By Amy Cole and Brian Turner
Today's working world is often all about “team building.” And there are ground rules for working as a team—to use more business lingo, let’s call them “best practices” and “worst practices.” In practice, Section 106 consultations should be a team exercise, with all parties working together to come up with an agreed-upon solution. Sometimes, however, consultations don’t work that way. As part of this series on Section 106, we will run posts on best practices and worst practices. In the final post of the series, Amy Cole and Brian Turner from the National Trust for Historic Preservation take a look at a recent successful example of Section 106 consultation and include a list of best consultation practices for agencies. In the coming months look for the next blog series on the National Historic Preservation Act, which will focus on Section 110.
Compared to other state and federal environmental and historic preservation laws, Section 106 is unique in that it gives parties with a “demonstrated interest” in a project affecting a historic place the ability to consult with the federal agency to “avoid, minimize, or mitigate” impacts. This power-to-the-people aspect of the law gives those who know their communities best a role in the decision-making process. Section 106 places faith in the power of discussion to resolve disputes.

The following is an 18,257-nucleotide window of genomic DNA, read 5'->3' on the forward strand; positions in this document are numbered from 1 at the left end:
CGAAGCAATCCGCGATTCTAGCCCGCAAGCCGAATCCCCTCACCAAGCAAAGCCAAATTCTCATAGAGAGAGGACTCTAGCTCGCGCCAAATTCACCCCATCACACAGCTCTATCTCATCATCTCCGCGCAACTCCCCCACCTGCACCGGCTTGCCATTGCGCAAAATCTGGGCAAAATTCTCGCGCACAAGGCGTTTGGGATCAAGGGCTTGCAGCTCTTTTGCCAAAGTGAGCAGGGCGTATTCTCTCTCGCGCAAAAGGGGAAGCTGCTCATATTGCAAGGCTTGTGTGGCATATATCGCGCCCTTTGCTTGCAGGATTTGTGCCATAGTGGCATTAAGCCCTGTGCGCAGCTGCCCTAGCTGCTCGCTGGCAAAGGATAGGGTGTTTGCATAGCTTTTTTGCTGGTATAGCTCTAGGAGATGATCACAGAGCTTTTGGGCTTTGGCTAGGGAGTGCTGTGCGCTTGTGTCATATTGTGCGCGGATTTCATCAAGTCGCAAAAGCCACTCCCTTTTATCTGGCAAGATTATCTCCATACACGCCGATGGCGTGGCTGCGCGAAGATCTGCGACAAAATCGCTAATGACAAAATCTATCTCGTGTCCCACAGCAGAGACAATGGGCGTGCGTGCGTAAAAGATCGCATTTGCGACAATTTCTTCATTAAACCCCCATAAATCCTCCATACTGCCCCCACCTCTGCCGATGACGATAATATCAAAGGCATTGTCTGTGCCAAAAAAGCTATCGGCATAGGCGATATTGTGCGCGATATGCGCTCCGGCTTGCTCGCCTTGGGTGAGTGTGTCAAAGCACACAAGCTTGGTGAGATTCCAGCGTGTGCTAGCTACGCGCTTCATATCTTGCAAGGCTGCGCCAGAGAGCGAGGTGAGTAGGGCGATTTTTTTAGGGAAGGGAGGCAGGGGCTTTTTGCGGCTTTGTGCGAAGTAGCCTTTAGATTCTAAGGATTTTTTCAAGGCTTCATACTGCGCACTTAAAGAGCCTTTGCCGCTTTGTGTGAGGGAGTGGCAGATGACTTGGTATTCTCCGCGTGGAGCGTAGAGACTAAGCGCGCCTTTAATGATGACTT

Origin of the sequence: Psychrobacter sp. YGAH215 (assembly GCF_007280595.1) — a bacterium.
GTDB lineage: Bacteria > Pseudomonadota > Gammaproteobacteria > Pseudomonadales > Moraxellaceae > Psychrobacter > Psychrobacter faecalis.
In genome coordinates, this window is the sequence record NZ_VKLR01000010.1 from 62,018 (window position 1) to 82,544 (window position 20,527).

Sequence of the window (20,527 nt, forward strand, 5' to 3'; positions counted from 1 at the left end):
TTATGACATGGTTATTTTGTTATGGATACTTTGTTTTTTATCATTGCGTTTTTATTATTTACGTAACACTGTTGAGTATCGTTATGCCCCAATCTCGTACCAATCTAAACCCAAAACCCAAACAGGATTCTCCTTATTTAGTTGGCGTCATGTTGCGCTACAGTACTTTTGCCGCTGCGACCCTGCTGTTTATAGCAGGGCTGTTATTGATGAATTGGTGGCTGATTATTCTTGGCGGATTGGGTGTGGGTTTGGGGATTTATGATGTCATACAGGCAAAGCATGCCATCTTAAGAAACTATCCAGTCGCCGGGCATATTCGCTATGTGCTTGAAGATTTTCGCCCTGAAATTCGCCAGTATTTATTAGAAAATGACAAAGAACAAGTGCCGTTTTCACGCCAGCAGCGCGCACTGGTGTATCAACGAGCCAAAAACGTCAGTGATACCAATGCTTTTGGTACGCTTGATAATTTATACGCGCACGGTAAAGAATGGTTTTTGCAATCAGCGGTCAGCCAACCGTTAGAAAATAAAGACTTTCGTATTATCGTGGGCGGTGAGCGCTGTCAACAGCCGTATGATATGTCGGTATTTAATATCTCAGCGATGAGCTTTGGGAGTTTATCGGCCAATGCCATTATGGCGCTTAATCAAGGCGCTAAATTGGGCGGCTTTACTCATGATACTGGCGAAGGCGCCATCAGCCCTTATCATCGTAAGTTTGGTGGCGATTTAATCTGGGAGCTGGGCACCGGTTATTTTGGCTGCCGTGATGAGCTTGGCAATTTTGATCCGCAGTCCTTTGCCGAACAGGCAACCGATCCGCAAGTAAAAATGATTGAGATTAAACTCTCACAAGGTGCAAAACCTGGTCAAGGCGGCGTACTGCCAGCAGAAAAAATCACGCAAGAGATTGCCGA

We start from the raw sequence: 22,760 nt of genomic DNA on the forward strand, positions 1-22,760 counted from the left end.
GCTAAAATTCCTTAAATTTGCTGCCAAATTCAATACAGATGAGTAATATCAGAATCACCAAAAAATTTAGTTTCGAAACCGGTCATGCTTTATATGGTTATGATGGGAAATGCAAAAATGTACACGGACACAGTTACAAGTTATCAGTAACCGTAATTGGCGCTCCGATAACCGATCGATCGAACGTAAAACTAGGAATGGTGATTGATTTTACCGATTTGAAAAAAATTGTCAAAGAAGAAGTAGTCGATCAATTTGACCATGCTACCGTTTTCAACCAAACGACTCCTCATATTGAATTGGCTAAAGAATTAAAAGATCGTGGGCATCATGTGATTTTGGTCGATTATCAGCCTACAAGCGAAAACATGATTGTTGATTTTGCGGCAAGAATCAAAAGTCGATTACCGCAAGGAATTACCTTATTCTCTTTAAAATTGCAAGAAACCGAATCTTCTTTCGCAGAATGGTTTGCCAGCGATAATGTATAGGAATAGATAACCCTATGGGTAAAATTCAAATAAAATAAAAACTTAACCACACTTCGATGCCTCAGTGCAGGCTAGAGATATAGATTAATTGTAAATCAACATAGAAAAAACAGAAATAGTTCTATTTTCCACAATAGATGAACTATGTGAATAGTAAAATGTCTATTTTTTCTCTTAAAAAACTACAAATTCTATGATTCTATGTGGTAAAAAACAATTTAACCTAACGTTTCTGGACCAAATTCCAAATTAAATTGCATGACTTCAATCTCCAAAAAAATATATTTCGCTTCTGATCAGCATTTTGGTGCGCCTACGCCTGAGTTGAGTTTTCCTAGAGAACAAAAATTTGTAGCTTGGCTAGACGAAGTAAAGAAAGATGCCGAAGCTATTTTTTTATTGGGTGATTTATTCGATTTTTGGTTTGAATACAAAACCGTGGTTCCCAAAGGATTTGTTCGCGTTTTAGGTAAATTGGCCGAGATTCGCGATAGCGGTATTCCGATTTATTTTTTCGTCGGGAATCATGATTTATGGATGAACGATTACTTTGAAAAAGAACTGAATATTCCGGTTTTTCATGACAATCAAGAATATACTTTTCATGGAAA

But, as some of the most hardened advocates will admit, in practice, full consensus is a laudable goal that is rarely achieved. Ultimately all sides must be prepared to make some compromises in good faith.
Which begs the question, what is good faith? How much should advocates be expected to give up when things aren’t going their way? No consulting party has to concur with the Memorandum of Agreement (MOA) or the Programmatic Agreement (PA) that emerges from a consultation. Ultimately, the best exercise of good faith is advocates using everything at their disposal to make an outcome work.
A example of a recent successful consultation involved the Nike Site Summit in Alaska.... Read More →